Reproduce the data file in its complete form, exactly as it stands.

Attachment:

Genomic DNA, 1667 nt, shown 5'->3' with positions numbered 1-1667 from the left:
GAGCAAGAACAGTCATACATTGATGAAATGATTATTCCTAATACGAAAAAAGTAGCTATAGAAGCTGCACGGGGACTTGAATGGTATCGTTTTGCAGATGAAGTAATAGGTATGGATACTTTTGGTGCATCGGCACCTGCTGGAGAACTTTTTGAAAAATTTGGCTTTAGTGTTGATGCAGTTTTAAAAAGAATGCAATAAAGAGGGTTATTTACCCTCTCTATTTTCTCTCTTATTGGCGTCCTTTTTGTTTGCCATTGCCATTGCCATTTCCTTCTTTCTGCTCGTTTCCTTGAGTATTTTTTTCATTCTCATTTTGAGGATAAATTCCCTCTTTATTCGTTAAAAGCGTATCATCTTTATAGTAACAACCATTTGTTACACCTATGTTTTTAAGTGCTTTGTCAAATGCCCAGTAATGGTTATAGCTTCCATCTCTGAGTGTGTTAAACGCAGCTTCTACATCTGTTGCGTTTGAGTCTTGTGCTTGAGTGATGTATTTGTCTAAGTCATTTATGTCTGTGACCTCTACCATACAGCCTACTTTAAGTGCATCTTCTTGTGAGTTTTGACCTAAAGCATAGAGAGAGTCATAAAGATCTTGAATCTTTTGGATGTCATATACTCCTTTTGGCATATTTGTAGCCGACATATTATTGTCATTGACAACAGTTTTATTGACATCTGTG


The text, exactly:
Genomic DNA, 1667 nt, shown 5'->3' with positions numbered 1-1667 from the left:
GAGCAAGAACAGTCATACATTGATGAAATGATTATTCCTAATACGAAAAAAGTAGCTATAGAAGCTGCACGGGGACTTGAATGGTATCGTTTTGCAGATGAAGTAATAGGTATGGATACTTTTGGTGCATCGGCACCTGCTGGAGAACTTTTTGAAAAATTTGGCTTTAGTGTTGATGCAGTTTTAAAAAGAATGCAATAAAGAGGGTTATTTACCCTCTCTATTTTCTCTCTTATTGGCGTCCTTTTTGTTTGCCATTGCCATTGCCATTTCCTTCTTTCTGCTCGTTTCCTTGAGTATTTTTTTCATTCTCATTTTGAGGATAAATTCCCTCTTTATTCGTTAAAAGCGTATCATCTTTATAGTAACAACCATTTGTTACACCTATGTTTTTAAGTGCTTTGTCAAATGCCCAGTAATGGTTATAGCTTCCATCTCTGAGTGTGTTAAACGCAGCTTCTACATCTGTTGCGTTTGAGTCTTGTGCTTGAGTGATGTATTTGTCTAAGTCATTTATGTCTGTGACCTCTACCATACAGCCTACTTTAAGTGCATCTTCTTGTGAGTTTTGACCTAAAGCATAGAGAGAGTCATAAAGATCTTGAATCTTTTGGATGTCATATACTCCTTTTGGCATATTTGTAGCCGACATATTATTGTCATTGACAACAGTTTTATTGACATCTGTG